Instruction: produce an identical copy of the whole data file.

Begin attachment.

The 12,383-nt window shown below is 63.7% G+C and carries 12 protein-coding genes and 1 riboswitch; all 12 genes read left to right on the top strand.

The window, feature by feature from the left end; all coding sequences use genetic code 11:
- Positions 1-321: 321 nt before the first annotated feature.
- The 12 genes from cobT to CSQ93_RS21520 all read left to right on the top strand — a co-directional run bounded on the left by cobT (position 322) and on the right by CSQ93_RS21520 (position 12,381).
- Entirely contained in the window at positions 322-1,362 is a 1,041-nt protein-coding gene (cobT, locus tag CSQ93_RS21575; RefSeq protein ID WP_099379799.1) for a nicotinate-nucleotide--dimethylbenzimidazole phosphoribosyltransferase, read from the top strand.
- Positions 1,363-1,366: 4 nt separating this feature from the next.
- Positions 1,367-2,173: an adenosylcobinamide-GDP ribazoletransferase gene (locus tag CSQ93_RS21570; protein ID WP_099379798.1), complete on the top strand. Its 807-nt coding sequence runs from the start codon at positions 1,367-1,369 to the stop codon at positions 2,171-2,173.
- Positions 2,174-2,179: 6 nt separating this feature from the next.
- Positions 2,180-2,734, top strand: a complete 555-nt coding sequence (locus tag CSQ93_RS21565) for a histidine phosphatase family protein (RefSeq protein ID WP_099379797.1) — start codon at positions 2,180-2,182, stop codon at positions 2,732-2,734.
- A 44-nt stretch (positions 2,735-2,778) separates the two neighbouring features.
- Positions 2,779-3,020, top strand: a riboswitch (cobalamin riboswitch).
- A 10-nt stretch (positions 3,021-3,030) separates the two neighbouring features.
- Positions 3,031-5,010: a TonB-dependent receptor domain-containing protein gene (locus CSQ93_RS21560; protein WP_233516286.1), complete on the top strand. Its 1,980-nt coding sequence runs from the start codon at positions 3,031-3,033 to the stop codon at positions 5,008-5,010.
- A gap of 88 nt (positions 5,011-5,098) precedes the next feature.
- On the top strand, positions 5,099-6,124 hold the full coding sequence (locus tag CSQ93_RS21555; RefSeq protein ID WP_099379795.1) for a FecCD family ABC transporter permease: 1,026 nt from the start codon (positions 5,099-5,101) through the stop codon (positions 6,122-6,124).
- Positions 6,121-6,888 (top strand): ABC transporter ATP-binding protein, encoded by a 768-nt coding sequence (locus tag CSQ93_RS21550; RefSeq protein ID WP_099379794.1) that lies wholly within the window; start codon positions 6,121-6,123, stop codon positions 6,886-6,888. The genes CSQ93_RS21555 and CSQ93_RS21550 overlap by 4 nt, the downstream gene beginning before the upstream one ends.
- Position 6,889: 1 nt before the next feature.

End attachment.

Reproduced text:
The 12,383-nt window shown below is 63.7% G+C and carries 12 protein-coding genes and 1 riboswitch; all 12 genes read left to right on the top strand.

The window, feature by feature from the left end; all coding sequences use genetic code 11:
- Positions 1-321: 321 nt before the first annotated feature.
- The 12 genes from cobT to CSQ93_RS21520 all read left to right on the top strand — a co-directional run bounded on the left by cobT (position 322) and on the right by CSQ93_RS21520 (position 12,381).
- Entirely contained in the window at positions 322-1,362 is a 1,041-nt protein-coding gene (cobT, locus tag CSQ93_RS21575; RefSeq protein ID WP_099379799.1) for a nicotinate-nucleotide--dimethylbenzimidazole phosphoribosyltransferase, read from the top strand.
- Positions 1,363-1,366: 4 nt separating this feature from the next.
- Positions 1,367-2,173: an adenosylcobinamide-GDP ribazoletransferase gene (locus tag CSQ93_RS21570; protein ID WP_099379798.1), complete on the top strand. Its 807-nt coding sequence runs from the start codon at positions 1,367-1,369 to the stop codon at positions 2,171-2,173.
- Positions 2,174-2,179: 6 nt separating this feature from the next.
- Positions 2,180-2,734, top strand: a complete 555-nt coding sequence (locus tag CSQ93_RS21565) for a histidine phosphatase family protein (RefSeq protein ID WP_099379797.1) — start codon at positions 2,180-2,182, stop codon at positions 2,732-2,734.
- A 44-nt stretch (positions 2,735-2,778) separates the two neighbouring features.
- Positions 2,779-3,020, top strand: a riboswitch (cobalamin riboswitch).
- A 10-nt stretch (positions 3,021-3,030) separates the two neighbouring features.
- Positions 3,031-5,010: a TonB-dependent receptor domain-containing protein gene (locus CSQ93_RS21560; protein WP_233516286.1), complete on the top strand. Its 1,980-nt coding sequence runs from the start codon at positions 3,031-3,033 to the stop codon at positions 5,008-5,010.
- A gap of 88 nt (positions 5,011-5,098) precedes the next feature.
- On the top strand, positions 5,099-6,124 hold the full coding sequence (locus tag CSQ93_RS21555; RefSeq protein ID WP_099379795.1) for a FecCD family ABC transporter permease: 1,026 nt from the start codon (positions 5,099-5,101) through the stop codon (positions 6,122-6,124).
- Positions 6,121-6,888 (top strand): ABC transporter ATP-binding protein, encoded by a 768-nt coding sequence (locus tag CSQ93_RS21550; RefSeq protein ID WP_099379794.1) that lies wholly within the window; start codon positions 6,121-6,123, stop codon positions 6,886-6,888. The genes CSQ93_RS21555 and CSQ93_RS21550 overlap by 4 nt, the downstream gene beginning before the upstream one ends.
- Position 6,889: 1 nt before the next feature.